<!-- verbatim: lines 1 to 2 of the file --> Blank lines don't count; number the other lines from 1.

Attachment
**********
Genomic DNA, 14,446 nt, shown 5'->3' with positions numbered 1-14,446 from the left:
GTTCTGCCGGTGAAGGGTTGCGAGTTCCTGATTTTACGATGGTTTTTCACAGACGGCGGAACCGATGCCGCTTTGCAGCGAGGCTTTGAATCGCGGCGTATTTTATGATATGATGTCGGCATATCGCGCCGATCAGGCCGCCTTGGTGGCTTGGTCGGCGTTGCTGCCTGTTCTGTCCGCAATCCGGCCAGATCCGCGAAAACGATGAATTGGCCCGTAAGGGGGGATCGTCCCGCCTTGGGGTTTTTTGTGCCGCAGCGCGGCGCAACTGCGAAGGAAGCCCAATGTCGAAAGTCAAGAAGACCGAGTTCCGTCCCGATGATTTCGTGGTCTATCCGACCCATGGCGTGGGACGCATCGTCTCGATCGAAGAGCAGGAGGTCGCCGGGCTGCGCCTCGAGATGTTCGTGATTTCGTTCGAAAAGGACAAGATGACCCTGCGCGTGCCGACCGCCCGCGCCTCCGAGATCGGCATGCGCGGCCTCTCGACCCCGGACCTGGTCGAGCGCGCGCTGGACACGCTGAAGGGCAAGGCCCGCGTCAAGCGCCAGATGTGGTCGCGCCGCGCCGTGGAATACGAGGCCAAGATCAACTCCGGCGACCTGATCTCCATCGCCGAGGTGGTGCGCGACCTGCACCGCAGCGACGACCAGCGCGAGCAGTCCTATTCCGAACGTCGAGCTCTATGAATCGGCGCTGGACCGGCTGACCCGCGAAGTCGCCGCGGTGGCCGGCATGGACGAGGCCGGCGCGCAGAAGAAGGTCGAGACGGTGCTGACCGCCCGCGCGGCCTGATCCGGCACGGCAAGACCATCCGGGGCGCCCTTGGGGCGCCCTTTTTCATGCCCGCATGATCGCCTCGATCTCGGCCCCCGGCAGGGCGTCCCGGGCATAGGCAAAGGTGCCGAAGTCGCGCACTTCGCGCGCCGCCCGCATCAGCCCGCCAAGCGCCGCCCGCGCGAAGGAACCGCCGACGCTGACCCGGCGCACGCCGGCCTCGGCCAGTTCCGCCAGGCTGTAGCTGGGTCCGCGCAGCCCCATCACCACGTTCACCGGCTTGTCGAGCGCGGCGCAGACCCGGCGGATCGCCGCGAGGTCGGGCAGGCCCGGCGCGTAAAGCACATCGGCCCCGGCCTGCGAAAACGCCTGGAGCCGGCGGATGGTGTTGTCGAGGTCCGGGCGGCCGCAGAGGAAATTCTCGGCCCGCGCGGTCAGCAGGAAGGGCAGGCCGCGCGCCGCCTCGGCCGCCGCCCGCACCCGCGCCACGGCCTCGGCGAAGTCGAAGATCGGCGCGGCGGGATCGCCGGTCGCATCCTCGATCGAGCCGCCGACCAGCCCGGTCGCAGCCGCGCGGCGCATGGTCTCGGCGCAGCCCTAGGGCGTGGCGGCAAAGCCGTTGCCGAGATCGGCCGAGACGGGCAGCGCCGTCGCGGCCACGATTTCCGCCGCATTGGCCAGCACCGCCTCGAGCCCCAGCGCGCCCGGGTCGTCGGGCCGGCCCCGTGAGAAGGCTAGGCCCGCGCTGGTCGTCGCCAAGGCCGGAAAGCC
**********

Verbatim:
Genomic DNA, 14,446 nt, shown 5'->3' with positions numbered 1-14,446 from the left:
GTTCTGCCGGTGAAGGGTTGCGAGTTCCTGATTTTACGATGGTTTTTCACAGACGGCGGAACCGATGCCGCTTTGCAGCGAGGCTTTGAATCGCGGCGTATTTTATGATATGATGTCGGCATATCGCGCCGATCAGGCCGCCTTGGTGGCTTGGTCGGCGTTGCTGCCTGTTCTGTCCGCAATCCGGCCAGATCCGCGAAAACGATGAATTGGCCCGTAAGGGGGGATCGTCCCGCCTTGGGGTTTTTTGTGCCGCAGCGCGGCGCAACTGCGAAGGAAGCCCAATGTCGAAAGTCAAGAAGACCGAGTTCCGTCCCGATGATTTCGTGGTCTATCCGACCCATGGCGTGGGACGCATCGTCTCGATCGAAGAGCAGGAGGTCGCCGGGCTGCGCCTCGAGATGTTCGTGATTTCGTTCGAAAAGGACAAGATGACCCTGCGCGTGCCGACCGCCCGCGCCTCCGAGATCGGCATGCGCGGCCTCTCGACCCCGGACCTGGTCGAGCGCGCGCTGGACACGCTGAAGGGCAAGGCCCGCGTCAAGCGCCAGATGTGGTCGCGCCGCGCCGTGGAATACGAGGCCAAGATCAACTCCGGCGACCTGATCTCCATCGCCGAGGTGGTGCGCGACCTGCACCGCAGCGACGACCAGCGCGAGCAGTCCTATTCCGAACGTCGAGCTCTATGAATCGGCGCTGGACCGGCTGACCCGCGAAGTCGCCGCGGTGGCCGGCATGGACGAGGCCGGCGCGCAGAAGAAGGTCGAGACGGTGCTGACCGCCCGCGCGGCCTGATCCGGCACGGCAAGACCATCCGGGGCGCCCTTGGGGCGCCCTTTTTCATGCCCGCATGATCGCCTCGATCTCGGCCCCCGGCAGGGCGTCCCGGGCATAGGCAAAGGTGCCGAAGTCGCGCACTTCGCGCGCCGCCCGCATCAGCCCGCCAAGCGCCGCCCGCGCGAAGGAACCGCCGACGCTGACCCGGCGCACGCCGGCCTCGGCCAGTTCCGCCAGGCTGTAGCTGGGTCCGCGCAGCCCCATCACCACGTTCACCGGCTTGTCGAGCGCGGCGCAGACCCGGCGGATCGCCGCGAGGTCGGGCAGGCCCGGCGCGTAAAGCACATCGGCCCCGGCCTGCGAAAACGCCTGGAGCCGGCGGATGGTGTTGTCGAGGTCCGGGCGGCCGCAGAGGAAATTCTCGGCCCGCGCGGTCAGCAGGAAGGGCAGGCCGCGCGCCGCCTCGGCCGCCGCCCGCACCCGCGCCACGGCCTCGGCGAAGTCGAAGATCGGCGCGGCGGGATCGCCGGTCGCATCCTCGATCGAGCCGCCGACCAGCCCGGTCGCAGCCGCGCGGCGCATGGTCTCGGCGCAGCCCTAGGGCGTGGCGGCAAAGCCGTTGCCGAGATCGGCCGAGACGGGCAGCGCCGTCGCGGCCACGATTTCCGCCGCATTGGCCAGCACCGCCTCGAGCCCCAGCGCGCCCGGGTCGTCGGGCCGGCCCCGTGAGAAGGCTAGGCCCGCGCTGGTCGTCGCCAAGGCCGGAAAGCC